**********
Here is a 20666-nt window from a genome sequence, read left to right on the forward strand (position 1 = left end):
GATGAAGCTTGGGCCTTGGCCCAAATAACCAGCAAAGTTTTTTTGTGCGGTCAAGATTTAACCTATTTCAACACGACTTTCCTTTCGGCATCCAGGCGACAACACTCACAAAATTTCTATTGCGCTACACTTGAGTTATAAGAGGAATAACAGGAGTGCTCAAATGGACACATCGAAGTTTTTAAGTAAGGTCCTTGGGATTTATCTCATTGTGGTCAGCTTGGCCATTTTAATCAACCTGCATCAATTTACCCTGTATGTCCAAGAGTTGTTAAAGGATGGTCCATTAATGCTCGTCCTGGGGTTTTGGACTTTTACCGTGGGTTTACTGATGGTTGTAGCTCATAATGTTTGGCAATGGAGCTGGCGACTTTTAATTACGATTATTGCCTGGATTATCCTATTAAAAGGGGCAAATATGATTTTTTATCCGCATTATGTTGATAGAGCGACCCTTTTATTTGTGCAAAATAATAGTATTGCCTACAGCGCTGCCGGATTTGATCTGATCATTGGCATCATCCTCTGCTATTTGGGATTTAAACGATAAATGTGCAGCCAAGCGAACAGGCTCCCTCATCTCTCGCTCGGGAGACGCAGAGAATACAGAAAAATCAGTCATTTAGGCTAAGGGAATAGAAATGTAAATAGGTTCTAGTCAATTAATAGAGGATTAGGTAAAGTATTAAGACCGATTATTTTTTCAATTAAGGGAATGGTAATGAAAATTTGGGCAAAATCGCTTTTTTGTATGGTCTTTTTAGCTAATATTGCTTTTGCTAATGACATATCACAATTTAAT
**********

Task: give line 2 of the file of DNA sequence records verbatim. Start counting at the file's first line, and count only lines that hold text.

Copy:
GATGAAGCTTGGGCCTTGGCCCAAATAACCAGCAAAGTTTTTTTGTGCGGTCAAGATTTAACCTATTTCAACACGACTTTCCTTTCGGCATCCAGGCGACAACACTCACAAAATTTCTATTGCGCTACACTTGAGTTATAAGAGGAATAACAGGAGTGCTCAAATGGACACATCGAAGTTTTTAAGTAAGGTCCTTGGGATTTATCTCATTGTGGTCAGCTTGGCCATTTTAATCAACCTGCATCAATTTACCCTGTATGTCCAAGAGTTGTTAAAGGATGGTCCATTAATGCTCGTCCTGGGGTTTTGGACTTTTACCGTGGGTTTACTGATGGTTGTAGCTCATAATGTTTGGCAATGGAGCTGGCGACTTTTAATTACGATTATTGCCTGGATTATCCTATTAAAAGGGGCAAATATGATTTTTTATCCGCATTATGTTGATAGAGCGACCCTTTTATTTGTGCAAAATAATAGTATTGCCTACAGCGCTGCCGGATTTGATCTGATCATTGGCATCATCCTCTGCTATTTGGGATTTAAACGATAAATGTGCAGCCAAGCGAACAGGCTCCCTCATCTCTCGCTCGGGAGACGCAGAGAATACAGAAAAATCAGTCATTTAGGCTAAGGGAATAGAAATGTAAATAGGTTCTAGTCAATTAATAGAGGATTAGGTAAAGTATTAAGACCGATTATTTTTTCAATTAAGGGAATGGTAATGAAAATTTGGGCAAAATCGCTTTTTTGTATGGTCTTTTTAGCTAATATTGCTTTTGCTAATGACATATCACAATTTAAT